The Legal Services Board (LSB) has fired a shot across the bows of the Costs Lawyer Standards Board (CLSB) by questioning its long-term future at the same time as approving next year’s practising fee of £275.
The ACL has come to the regulator’s defence, arguing that the CLSB is improving and able to meet the LSB’s requirements.
Issuing its decision notice on the application to approve the fee, the LSB praised the CLSB’s budget process, saying “considerable thought has been put into its construction”.
While recognising that there was “a measure of flexibility” in the budget, the oversight regulator said there was limited scope for further scaling back the CLSB’s expenditure and resources if the number of Costs Lawyers it expects to be practising next year – 665 – was significantly lower, for example as a result of the impact of Covid-19. “We will be monitoring this situation closely,” said chief executive Matthew Hill.
But he highlighted too that the LSB “continues to be concerned about whether the CLSB has sufficient resources and scale in the longer term to be able to demonstrate that it can meet the outcomes and standards that we expect of well-performing regulators”.
Mr Hill explained: “The CLSB is currently undergoing a programme of improvement to address previous performance issues identified by the LSB and we are concerned that the planned resourcing may prove to be insufficient for the CLSB to continue the progress the CLSB has made towards meeting our regulatory performance standards in a timely manner.
“The CLSB has made arguments to us to the effect that because Costs Lawyers may practise without being regulated, increasing fees may drive some practitioners to leave the regulated space altogether. While we recognise and understand this argument, it remains a source of concern to us that a regulator’s discretion may be fettered in this way. This is a matter we are likely to take forward into broader considerations of the regulatory framework.”
The notice was published shortly after the LSB made public its latest assessment of how the CLSB has done in relation to its performance framework, which measures each regulatory body against five standards and 26 underpinning outcomes.
The CLSB initially struggled to achieve the required outcomes, but was praised at the end of last year by the LSB for making “considerable progress”. The latest update recorded that the CLSB now meets five on the nine outcomes previously assessed as ‘Not met – action being taken’.
The outstanding outcomes deal with building the evidence base and “learnings” from its work to support CLSB decisions, as well as the concern around resources.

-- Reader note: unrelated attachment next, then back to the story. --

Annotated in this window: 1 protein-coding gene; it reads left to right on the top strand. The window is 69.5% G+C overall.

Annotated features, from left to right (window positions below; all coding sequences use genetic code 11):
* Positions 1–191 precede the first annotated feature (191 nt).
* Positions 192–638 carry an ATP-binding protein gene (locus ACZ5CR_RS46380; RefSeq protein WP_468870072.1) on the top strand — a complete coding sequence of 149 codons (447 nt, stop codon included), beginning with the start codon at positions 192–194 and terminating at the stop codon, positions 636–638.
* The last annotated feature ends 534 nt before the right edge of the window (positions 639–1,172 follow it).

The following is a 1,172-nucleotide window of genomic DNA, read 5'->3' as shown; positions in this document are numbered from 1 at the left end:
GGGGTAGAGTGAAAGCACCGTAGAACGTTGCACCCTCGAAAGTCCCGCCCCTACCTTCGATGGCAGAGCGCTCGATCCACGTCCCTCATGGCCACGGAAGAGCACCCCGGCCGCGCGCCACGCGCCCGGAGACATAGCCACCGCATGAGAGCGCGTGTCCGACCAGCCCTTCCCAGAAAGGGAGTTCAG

CLSB chief executive Kate Wellington (pictured) told Costs Lawyer: “We believe the practising fee must be set at a level that is proportionate for all Costs Lawyers, regardless of their practising arrangements. We don’t shy away from the need to make regulation accessible to all who meet the requirements of being a Costs Lawyer.
“The equation is simple: when more practitioners choose regulation, we can raise professional standards across the board, and improve outcomes for more clients and the public. That is our aim. Given the extraordinary events of this year, it is more important than ever before that regulation is proportionate and inclusive.
“When approving the practising fee, the LSB noted that the CLSB faces resourcing challenges because we are the smallest legal regulator. This is no surprise, and it forms part of the ongoing debate about the structure of legal regulation. The LSB’s stated ambition is for there to be a single regulator in the legal services market. Whether or not you agree with that ambition, it will not be realised any time soon.
“For now, we continue to work harder and smarter with the resources we do have, building on the transformational progress we have made in the last year.”
ACL vice-chairman Francis Kendall said that although the association understood “the obvious scepticism” from the LSB, they were “on the whole based on historic issues”.
He continued: “We remain confident that the CLSB is both improving and will continue to meet the requirements set by the LSB. Great strides have already been made and the continued work should see the regulated arm of the profession flourish.
“We strongly believe that, although regulation itself is subject to continued overhaul and change, the profession remains as strong as ever and we are hopeful that regulation could become an absolute necessity given the recommendations made in the Mayson report.”
Applications for 2021 practising certificates will be online this year, and forms will be sent to Costs Lawyers by email in early November.